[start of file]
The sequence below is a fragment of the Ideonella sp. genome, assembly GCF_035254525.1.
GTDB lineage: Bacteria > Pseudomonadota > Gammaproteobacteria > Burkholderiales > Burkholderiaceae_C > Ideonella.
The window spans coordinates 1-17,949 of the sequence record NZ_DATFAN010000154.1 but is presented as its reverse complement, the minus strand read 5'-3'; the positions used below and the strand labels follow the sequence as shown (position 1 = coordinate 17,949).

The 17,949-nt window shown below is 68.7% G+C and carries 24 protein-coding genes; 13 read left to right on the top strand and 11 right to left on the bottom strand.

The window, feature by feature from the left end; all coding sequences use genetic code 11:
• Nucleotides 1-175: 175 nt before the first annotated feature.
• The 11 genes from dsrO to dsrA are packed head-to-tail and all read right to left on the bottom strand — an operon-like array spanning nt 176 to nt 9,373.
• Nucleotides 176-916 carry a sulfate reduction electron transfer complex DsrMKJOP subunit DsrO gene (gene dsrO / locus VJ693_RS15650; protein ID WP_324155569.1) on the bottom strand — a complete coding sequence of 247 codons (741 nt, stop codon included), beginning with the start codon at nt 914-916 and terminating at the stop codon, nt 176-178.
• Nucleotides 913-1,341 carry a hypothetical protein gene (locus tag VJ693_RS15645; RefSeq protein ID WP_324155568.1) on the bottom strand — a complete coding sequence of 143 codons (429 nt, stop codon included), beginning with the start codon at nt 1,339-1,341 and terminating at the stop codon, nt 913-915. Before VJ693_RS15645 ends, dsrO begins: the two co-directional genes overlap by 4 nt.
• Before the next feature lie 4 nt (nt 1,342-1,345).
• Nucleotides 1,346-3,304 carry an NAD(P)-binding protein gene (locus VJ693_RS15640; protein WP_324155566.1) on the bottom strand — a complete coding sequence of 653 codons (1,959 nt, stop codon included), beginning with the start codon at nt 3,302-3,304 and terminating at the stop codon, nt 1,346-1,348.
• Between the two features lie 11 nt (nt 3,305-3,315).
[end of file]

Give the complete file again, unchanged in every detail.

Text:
The sequence below is a fragment of the Ideonella sp. genome, assembly GCF_035254525.1.
GTDB lineage: Bacteria > Pseudomonadota > Gammaproteobacteria > Burkholderiales > Burkholderiaceae_C > Ideonella.
The window spans coordinates 1-17,949 of the sequence record NZ_DATFAN010000154.1 but is presented as its reverse complement, the minus strand read 5'-3'; the positions used below and the strand labels follow the sequence as shown (position 1 = coordinate 17,949).

The 17,949-nt window shown below is 68.7% G+C and carries 24 protein-coding genes; 13 read left to right on the top strand and 11 right to left on the bottom strand.

The window, feature by feature from the left end; all coding sequences use genetic code 11:
• Nucleotides 1-175: 175 nt before the first annotated feature.
• The 11 genes from dsrO to dsrA are packed head-to-tail and all read right to left on the bottom strand — an operon-like array spanning nt 176 to nt 9,373.
• Nucleotides 176-916 carry a sulfate reduction electron transfer complex DsrMKJOP subunit DsrO gene (gene dsrO / locus VJ693_RS15650; protein ID WP_324155569.1) on the bottom strand — a complete coding sequence of 247 codons (741 nt, stop codon included), beginning with the start codon at nt 914-916 and terminating at the stop codon, nt 176-178.
• Nucleotides 913-1,341 carry a hypothetical protein gene (locus tag VJ693_RS15645; RefSeq protein ID WP_324155568.1) on the bottom strand — a complete coding sequence of 143 codons (429 nt, stop codon included), beginning with the start codon at nt 1,339-1,341 and terminating at the stop codon, nt 913-915. Before VJ693_RS15645 ends, dsrO begins: the two co-directional genes overlap by 4 nt.
• Before the next feature lie 4 nt (nt 1,342-1,345).
• Nucleotides 1,346-3,304 carry an NAD(P)-binding protein gene (locus VJ693_RS15640; protein WP_324155566.1) on the bottom strand — a complete coding sequence of 653 codons (1,959 nt, stop codon included), beginning with the start codon at nt 3,302-3,304 and terminating at the stop codon, nt 1,346-1,348.
• Between the two features lie 11 nt (nt 3,305-3,315).